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ABSTRACT: Peptidyl prolyl cis-trans isomerization acts as an effective molecular timer that plays significant roles in biological and pathological processes. Enzymes such as Pin1 catalyze cis-trans isomerization, accelerating the otherwise slow isomerization rate into time scales relevant for cellular signaling. Here we have combined NMR line shape analysis, fluorescence spectroscopy, and isothermal titration calorimetry to determine the kinetic and thermodynamic parameters describing the trans-specific interaction between the binding domain of Pin1 (WW domain) and a key cis-trans molecular switch in the amyloid precursor protein cytoplasmic tail. A three-state model, in which the cis-trans isomerization equilibrium is coupled to the binding equilibrium through the trans isomer, was found to fit the data well. The trans isomer binds the WW domain with ∼22 μM affinity via very fast association (approaching the diffusion limit) and dissociation rates. The common structural and electrostatic characteristics of Pin1 substrates, which contain a phosphorylated serine/threonine-proline motif, suggest that very rapid binding kinetics are a general feature of Pin1 interactions with other substrates. The fast binding kinetics of the WW domain allows rapid response of Pin1 to the dynamic events of phosphorylation and dephosphorylation in the cell that alter the relative populations of diverse Pin1 substrates. Furthermore, our results also highlight the vastly different rates at which slow uncatalyzed cis-trans isomerization and fast isomer-specific binding events occur. These results, along with the experimental methods presented herein, should guide future experiments aimed at the thermodynamic and kinetic characterization of cis-trans molecular switches and isomer-specific interactions involved in various biological processes.Biochemistry 10/2012; 51(43). DOI:10.1021/bi3008214 · 3.19 Impact Factor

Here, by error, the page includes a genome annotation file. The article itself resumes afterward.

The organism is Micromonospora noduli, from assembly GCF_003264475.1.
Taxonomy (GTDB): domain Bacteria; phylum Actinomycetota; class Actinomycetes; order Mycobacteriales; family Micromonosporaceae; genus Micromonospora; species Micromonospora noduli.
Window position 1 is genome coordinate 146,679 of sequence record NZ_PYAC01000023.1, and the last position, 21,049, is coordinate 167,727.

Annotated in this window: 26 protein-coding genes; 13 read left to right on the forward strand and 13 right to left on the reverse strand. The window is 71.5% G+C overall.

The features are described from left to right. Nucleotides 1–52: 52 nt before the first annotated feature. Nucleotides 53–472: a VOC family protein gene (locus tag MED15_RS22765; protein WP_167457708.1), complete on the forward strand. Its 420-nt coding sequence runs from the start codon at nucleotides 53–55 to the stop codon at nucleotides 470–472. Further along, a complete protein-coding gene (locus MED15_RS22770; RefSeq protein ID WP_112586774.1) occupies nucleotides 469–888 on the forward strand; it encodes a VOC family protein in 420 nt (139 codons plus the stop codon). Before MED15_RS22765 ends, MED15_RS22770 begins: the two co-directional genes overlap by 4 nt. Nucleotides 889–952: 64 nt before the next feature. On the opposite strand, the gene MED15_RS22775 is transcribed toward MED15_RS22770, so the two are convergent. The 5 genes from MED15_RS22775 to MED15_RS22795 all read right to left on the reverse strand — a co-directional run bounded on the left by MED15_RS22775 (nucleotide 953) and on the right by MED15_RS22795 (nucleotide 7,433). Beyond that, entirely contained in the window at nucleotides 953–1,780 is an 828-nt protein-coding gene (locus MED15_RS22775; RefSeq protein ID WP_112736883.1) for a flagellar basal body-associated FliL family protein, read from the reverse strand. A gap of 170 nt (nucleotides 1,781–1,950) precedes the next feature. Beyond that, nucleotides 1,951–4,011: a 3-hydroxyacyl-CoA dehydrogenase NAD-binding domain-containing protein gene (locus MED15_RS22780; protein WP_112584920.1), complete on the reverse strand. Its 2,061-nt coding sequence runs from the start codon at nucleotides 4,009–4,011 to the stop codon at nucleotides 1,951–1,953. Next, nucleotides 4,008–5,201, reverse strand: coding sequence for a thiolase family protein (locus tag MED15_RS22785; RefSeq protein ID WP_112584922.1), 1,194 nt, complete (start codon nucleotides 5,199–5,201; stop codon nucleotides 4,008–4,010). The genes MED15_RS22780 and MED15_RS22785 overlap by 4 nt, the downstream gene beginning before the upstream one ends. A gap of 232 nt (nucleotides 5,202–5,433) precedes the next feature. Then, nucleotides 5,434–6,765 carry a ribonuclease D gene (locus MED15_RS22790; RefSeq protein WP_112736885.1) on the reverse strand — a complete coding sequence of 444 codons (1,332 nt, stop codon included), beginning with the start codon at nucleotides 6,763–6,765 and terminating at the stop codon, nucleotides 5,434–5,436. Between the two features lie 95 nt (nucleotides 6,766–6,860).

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ABSTRACT: The enzyme peptidyl-prolyl cis-trans isomerase (Pin1) may play an important role in preventing the development of Alzheimer's disease (AD). The structural and functional stability of Pin1 is extremely important. Previously, we have determined the stability of Pin1 under stressed conditions, such as thermal treatment and acidic-pH. Considering that aluminum (Al(III)) is well known for its potential neurotoxicity in the pathogenesis of AD, we examined whether Al(III) affects the structure and function of Pin1, by means of a PPIase activity assay, intrinsic fluorescence, circular dichroism (CD) spectroscopy, FTIR, and differential scanning calorimetry (DSC). The intrinsic tryptophan fluorescence measurements mainly show that Al(III) may bind to the clusters nearby W11 and W34 in the WW domain of Pin1, quenching the intrinsic fluorescence of the two tryptophan residues, which possibly results in the decreased binding affinity of Pin1 to substrates. The secondary structural analysis as revealed by FTIR and CD measurements indicate that Al(III) induces the increase in β-sheet and the decrease in α-helix in Pin1. Furthermore, the changes of the thermodynamic parameters for Pin1 as monitored by DSC confirm that the thermal stability of Pin1 significantly increases in the presence of Al(III). The Al(III)-induced structural changes of Pin1 result in a sharp decrease of the PPIase activity of Pin1. To some extent, our research is suggestive that Al(III) may inhibit the isomerization activity of Pin1 in vivo, which may contribute to the pathogenesis of AD.Journal of inorganic biochemistry 06/2013; 126C:111-117. DOI:10.1016/j.jinorgbio.2013.05.017 · 3.27 Impact Factor